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Monday, September 30, 2013

Does Your Business Need a Fire Horn?

Like many of you I live in a small town this is protected by a volunteer fire department.  Ours is well-trained, properly equipped, effective, and when the fire horn sounds they have a reputation for responding very quickly.  But despite that record, their operation is not above occasional controversy.  You see, residents who have had baby’s awoken in tears mid nap, and those who  feel that such a signal system is just too unsophisticated and old-fashioned, and those who have had their own needed sleep interrupted when the fire horn shrilled at 2 o’clock in the morning, , have questioned whether such sirens are really needed in an era of cellphones and pagers. 

What do you think?

Triggering the desired action

In his book Contagious, Wharton’s Jonah Berger discusses the triggers that stimulate conversation and cause word of mouth to be spread.  He uses examples like how many of us know what kind of car our next door neighbors drive compared to how many know what brand of toothpaste they use – and how that influences word of mouth and consideration.  He points to data demonstrating increased sales of Mars bar (the candy) being stimulated by a spike in news reports about NASA’s Pathfinder mission to Mars (the planet).  He further presents research regarding the influence of French music playing in a restaurant increasing the purchase of - you guessed it - French wines.


Finishing the job with Managed Evidence

We agree with Berger.  We are convinced that huge opportunities to generate awareness and purchase consideration are being missed as marketers as they fail to manage evidence about their products, services, company ethics, and their people.  We see too many brands assume that their customers understand their value and how they differ from their competition.  We see a failure of companies to prepare their loyal customers with the content and motivation to communicate about a brand.  We watch as opportunities to provide Conversation Catalysts fail to be funded while less cost-efficient efforts continue year in and year out.

What’s this got to do with your business?

But getting back to the original question, should the fire horns keep sounding?  As long as those same volunteer fire companies are going to need to raise funds from residents to continue their operations, the answer is obvious.  When that fund raising mailer arrives in local homes the fire department needs to trigger residents’ memories of the number of times they heard the fire signal and could roll over in their nice warm beds, while volunteers rushed out into the cold to save life and property.  Potential contributors must have be continually provided with evidence of calls answered, lives saved, hours of training, etc. – and not just at the time of the fundraising effort.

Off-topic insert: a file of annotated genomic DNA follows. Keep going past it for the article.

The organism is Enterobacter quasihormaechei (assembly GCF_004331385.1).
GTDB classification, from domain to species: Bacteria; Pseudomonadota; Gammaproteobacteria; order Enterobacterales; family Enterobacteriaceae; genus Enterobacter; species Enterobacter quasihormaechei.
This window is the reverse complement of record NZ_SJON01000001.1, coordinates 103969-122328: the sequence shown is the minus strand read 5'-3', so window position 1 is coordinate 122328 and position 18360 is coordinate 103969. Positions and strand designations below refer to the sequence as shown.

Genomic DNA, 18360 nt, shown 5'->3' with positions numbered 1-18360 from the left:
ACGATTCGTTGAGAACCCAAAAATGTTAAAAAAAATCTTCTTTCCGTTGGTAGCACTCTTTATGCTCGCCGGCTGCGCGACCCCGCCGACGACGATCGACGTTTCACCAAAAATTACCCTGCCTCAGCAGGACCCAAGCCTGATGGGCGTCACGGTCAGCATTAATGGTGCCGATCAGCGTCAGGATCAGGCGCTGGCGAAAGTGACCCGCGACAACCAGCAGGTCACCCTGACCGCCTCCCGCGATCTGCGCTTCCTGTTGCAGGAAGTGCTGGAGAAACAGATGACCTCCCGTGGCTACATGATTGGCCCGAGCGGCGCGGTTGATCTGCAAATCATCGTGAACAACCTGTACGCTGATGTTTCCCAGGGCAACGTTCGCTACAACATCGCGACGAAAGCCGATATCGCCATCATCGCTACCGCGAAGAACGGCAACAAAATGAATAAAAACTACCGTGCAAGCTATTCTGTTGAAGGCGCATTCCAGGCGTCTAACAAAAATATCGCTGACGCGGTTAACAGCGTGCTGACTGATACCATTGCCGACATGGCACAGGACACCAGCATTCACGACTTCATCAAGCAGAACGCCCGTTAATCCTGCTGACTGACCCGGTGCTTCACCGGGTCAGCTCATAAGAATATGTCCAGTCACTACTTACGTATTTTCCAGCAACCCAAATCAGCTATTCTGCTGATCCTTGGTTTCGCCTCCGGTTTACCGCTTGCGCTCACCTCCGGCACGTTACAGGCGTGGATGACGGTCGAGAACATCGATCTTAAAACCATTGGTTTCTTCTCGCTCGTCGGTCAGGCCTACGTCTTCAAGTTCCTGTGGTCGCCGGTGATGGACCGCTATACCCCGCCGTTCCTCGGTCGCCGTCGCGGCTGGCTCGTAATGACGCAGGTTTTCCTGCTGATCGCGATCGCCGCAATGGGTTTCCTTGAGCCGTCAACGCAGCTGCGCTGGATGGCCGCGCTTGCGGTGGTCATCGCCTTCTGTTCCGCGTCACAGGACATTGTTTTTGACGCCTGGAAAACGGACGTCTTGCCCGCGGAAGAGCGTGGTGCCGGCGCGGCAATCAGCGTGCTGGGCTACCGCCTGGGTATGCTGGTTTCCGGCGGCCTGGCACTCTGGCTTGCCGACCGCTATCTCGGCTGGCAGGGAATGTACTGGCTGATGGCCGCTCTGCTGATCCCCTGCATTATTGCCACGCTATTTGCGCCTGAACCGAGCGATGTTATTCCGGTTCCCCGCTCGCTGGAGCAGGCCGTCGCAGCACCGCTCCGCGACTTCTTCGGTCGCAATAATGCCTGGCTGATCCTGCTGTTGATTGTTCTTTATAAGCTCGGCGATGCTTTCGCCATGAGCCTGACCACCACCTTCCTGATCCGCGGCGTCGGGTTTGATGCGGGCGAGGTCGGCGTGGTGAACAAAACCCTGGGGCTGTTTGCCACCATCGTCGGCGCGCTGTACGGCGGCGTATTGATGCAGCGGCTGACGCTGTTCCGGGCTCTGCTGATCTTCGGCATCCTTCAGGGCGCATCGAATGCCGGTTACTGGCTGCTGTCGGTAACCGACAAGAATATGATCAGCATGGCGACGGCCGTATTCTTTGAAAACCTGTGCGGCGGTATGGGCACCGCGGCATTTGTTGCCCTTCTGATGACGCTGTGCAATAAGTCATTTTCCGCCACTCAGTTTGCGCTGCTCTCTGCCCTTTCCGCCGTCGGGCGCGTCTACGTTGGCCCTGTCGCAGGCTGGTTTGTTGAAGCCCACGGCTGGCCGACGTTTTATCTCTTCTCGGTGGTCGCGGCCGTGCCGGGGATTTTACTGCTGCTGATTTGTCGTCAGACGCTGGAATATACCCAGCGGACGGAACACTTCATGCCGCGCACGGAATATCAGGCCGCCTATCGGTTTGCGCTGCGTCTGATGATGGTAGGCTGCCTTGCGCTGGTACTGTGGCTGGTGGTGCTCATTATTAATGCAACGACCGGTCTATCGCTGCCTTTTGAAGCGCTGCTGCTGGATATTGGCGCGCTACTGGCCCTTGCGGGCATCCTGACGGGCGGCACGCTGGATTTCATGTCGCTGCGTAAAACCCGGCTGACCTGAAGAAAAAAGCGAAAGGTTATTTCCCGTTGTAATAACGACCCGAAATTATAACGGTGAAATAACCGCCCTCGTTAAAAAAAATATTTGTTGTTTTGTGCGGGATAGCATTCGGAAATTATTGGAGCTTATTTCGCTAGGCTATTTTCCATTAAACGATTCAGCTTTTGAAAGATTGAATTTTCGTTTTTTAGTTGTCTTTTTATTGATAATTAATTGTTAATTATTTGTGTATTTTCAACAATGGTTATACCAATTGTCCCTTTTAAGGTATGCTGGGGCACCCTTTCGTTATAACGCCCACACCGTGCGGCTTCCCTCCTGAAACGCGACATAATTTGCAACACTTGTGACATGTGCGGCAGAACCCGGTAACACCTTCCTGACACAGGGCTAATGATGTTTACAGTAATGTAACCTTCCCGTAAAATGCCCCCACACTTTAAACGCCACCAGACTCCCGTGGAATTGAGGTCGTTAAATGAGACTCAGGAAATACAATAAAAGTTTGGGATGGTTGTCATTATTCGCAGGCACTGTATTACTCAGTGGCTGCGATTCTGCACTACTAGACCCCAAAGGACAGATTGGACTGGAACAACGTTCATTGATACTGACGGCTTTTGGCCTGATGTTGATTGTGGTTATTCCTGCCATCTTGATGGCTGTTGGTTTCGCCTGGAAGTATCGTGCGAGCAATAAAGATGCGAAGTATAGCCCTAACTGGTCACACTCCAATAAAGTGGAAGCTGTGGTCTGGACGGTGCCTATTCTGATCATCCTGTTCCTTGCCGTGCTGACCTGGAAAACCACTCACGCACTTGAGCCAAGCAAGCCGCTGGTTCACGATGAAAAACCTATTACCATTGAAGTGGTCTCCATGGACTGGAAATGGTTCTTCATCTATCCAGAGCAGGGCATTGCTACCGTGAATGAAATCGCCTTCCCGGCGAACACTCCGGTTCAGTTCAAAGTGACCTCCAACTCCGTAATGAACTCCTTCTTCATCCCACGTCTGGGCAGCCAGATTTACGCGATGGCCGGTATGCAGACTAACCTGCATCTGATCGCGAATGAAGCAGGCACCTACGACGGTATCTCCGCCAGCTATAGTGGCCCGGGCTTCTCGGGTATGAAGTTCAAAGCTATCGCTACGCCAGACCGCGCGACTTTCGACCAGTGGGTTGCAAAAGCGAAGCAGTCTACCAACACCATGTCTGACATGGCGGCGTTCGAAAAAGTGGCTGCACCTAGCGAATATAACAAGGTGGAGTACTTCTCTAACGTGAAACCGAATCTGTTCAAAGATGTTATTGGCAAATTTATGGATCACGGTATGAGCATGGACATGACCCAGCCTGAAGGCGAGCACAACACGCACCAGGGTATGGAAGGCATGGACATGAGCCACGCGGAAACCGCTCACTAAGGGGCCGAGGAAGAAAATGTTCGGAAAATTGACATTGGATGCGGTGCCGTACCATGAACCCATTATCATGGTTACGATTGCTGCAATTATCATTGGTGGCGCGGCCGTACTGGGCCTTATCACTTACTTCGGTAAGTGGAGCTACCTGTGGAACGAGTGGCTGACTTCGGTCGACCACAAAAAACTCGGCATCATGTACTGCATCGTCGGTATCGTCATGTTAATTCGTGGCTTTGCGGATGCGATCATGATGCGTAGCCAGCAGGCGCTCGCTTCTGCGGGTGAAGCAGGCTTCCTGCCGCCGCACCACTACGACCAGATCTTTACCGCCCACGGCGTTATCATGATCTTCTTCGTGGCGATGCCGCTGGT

Brands that want to increase recommendations, generate more word of mouth, and win new customers need to create their own kind of fire horns and stream of managed evidence as well.

Brands that want to increase recommendations, generate more word of mouth, and win new customers need to create their own kind of fire horns and stream of managed evidence as well.

12:26 pm edt          Comments

Wednesday, September 11, 2013

But What REALLY Differentiates Ritz-Carlton?

Discussions of managing the customer experience and achieving the highest levels of customer satisfaction often come down to brands like Ritz-Carlton.  Few would deny it’s a luxury brand providing the highest quality of amenities and service.  Further  we have all heard tales of their  empowerment of staff, charging each team member with taking responsibility to solve any  guest’s problem once they are encounter it, and the their focus on acting as “ladies and gentlemen serving ladies and gentlemen”.

That all sounds great, but surely that can be duplicated.  So we have to ask, what really sets them apart from other hotels and luxury service providers?  In an interview Ric Dragon conducted with

Allison Sitch, Vice President of Global Public relations for The Ritz-Carlton Hotel Company (Presented on SocialMediaToday on Sept. 3, 2013) we learn that the hotel chain views it strategy as a commitment to deepening the engagement with current guests.

Sitch stated “We're in the business of creating indelible memories that last a lifetime. It's not about heads-in-beds and fine linens." And because they want the guests to share those experiences beyond word of mouth they also provide social media tools.  Facebook, Twitter, Instagram, they all have a role to play in sharing the experience.

Interesting to note: The goal isn’t aimed at getting a message to go viral.  It’s not a system to spiff loyal guests for recommending Ritz-Carlton to friends.  It’s not primarily about loyalty points.  It’s all about giving guests: 1) deeper engagement, 2) stories to share, 3) emotional ties, and then 4) providing tools to enable sharing.






9:48 pm edt          Comments

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